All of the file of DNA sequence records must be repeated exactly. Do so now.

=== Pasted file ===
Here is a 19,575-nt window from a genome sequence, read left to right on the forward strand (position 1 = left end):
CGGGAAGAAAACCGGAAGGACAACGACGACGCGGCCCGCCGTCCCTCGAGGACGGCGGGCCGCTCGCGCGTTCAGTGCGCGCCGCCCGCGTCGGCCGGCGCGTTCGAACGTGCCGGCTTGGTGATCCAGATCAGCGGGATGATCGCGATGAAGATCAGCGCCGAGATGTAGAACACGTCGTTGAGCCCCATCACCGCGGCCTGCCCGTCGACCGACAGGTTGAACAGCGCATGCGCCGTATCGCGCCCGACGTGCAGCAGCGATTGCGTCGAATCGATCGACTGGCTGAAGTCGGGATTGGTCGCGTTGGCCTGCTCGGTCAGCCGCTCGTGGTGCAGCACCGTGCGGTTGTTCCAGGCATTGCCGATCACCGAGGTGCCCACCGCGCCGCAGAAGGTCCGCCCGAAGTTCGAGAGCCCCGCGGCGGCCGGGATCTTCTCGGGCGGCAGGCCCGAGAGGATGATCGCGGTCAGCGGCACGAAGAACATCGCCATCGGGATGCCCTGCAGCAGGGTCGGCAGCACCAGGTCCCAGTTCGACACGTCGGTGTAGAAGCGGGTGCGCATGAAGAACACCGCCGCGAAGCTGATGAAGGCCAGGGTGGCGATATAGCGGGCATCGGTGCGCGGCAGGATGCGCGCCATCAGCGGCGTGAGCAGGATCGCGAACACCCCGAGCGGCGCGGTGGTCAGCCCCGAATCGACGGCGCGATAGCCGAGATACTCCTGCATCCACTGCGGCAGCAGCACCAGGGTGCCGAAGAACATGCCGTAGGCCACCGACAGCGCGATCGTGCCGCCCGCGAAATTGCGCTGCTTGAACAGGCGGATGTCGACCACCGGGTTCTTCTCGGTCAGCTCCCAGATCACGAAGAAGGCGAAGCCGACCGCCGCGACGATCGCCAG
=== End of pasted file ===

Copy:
Here is a 19,575-nt window from a genome sequence, read left to right on the forward strand (position 1 = left end):
CGGGAAGAAAACCGGAAGGACAACGACGACGCGGCCCGCCGTCCCTCGAGGACGGCGGGCCGCTCGCGCGTTCAGTGCGCGCCGCCCGCGTCGGCCGGCGCGTTCGAACGTGCCGGCTTGGTGATCCAGATCAGCGGGATGATCGCGATGAAGATCAGCGCCGAGATGTAGAACACGTCGTTGAGCCCCATCACCGCGGCCTGCCCGTCGACCGACAGGTTGAACAGCGCATGCGCCGTATCGCGCCCGACGTGCAGCAGCGATTGCGTCGAATCGATCGACTGGCTGAAGTCGGGATTGGTCGCGTTGGCCTGCTCGGTCAGCCGCTCGTGGTGCAGCACCGTGCGGTTGTTCCAGGCATTGCCGATCACCGAGGTGCCCACCGCGCCGCAGAAGGTCCGCCCGAAGTTCGAGAGCCCCGCGGCGGCCGGGATCTTCTCGGGCGGCAGGCCCGAGAGGATGATCGCGGTCAGCGGCACGAAGAACATCGCCATCGGGATGCCCTGCAGCAGGGTCGGCAGCACCAGGTCCCAGTTCGACACGTCGGTGTAGAAGCGGGTGCGCATGAAGAACACCGCCGCGAAGCTGATGAAGGCCAGGGTGGCGATATAGCGGGCATCGGTGCGCGGCAGGATGCGCGCCATCAGCGGCGTGAGCAGGATCGCGAACACCCCGAGCGGCGCGGTGGTCAGCCCCGAATCGACGGCGCGATAGCCGAGATACTCCTGCATCCACTGCGGCAGCAGCACCAGGGTGCCGAAGAACATGCCGTAGGCCACCGACAGCGCGATCGTGCCGCCCGCGAAATTGCGCTGCTTGAACAGGCGGATGTCGACCACCGGGTTCTTCTCGGTCAGCTCCCAGATCACGAAGAAGGCGAAGCCGACCGCCGCGACGATCGCCAG